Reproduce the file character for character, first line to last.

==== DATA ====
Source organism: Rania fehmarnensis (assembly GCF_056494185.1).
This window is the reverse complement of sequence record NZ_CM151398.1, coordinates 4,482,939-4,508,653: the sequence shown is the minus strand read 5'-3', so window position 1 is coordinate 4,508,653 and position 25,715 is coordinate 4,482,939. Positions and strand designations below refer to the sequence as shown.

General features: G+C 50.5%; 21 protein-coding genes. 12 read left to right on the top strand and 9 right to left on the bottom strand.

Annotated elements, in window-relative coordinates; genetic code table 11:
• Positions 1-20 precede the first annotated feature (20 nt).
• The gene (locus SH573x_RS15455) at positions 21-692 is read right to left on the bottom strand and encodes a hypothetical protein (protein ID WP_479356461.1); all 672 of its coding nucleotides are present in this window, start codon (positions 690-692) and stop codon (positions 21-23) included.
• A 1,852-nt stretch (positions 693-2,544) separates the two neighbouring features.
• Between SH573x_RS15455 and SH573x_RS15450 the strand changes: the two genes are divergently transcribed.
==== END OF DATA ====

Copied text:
Source organism: Rania fehmarnensis (assembly GCF_056494185.1).
This window is the reverse complement of sequence record NZ_CM151398.1, coordinates 4,482,939-4,508,653: the sequence shown is the minus strand read 5'-3', so window position 1 is coordinate 4,508,653 and position 25,715 is coordinate 4,482,939. Positions and strand designations below refer to the sequence as shown.

General features: G+C 50.5%; 21 protein-coding genes. 12 read left to right on the top strand and 9 right to left on the bottom strand.

Annotated elements, in window-relative coordinates; genetic code table 11:
• Positions 1-20 precede the first annotated feature (20 nt).
• The gene (locus SH573x_RS15455) at positions 21-692 is read right to left on the bottom strand and encodes a hypothetical protein (protein ID WP_479356461.1); all 672 of its coding nucleotides are present in this window, start codon (positions 690-692) and stop codon (positions 21-23) included.
• A 1,852-nt stretch (positions 693-2,544) separates the two neighbouring features.
• Between SH573x_RS15455 and SH573x_RS15450 the strand changes: the two genes are divergently transcribed.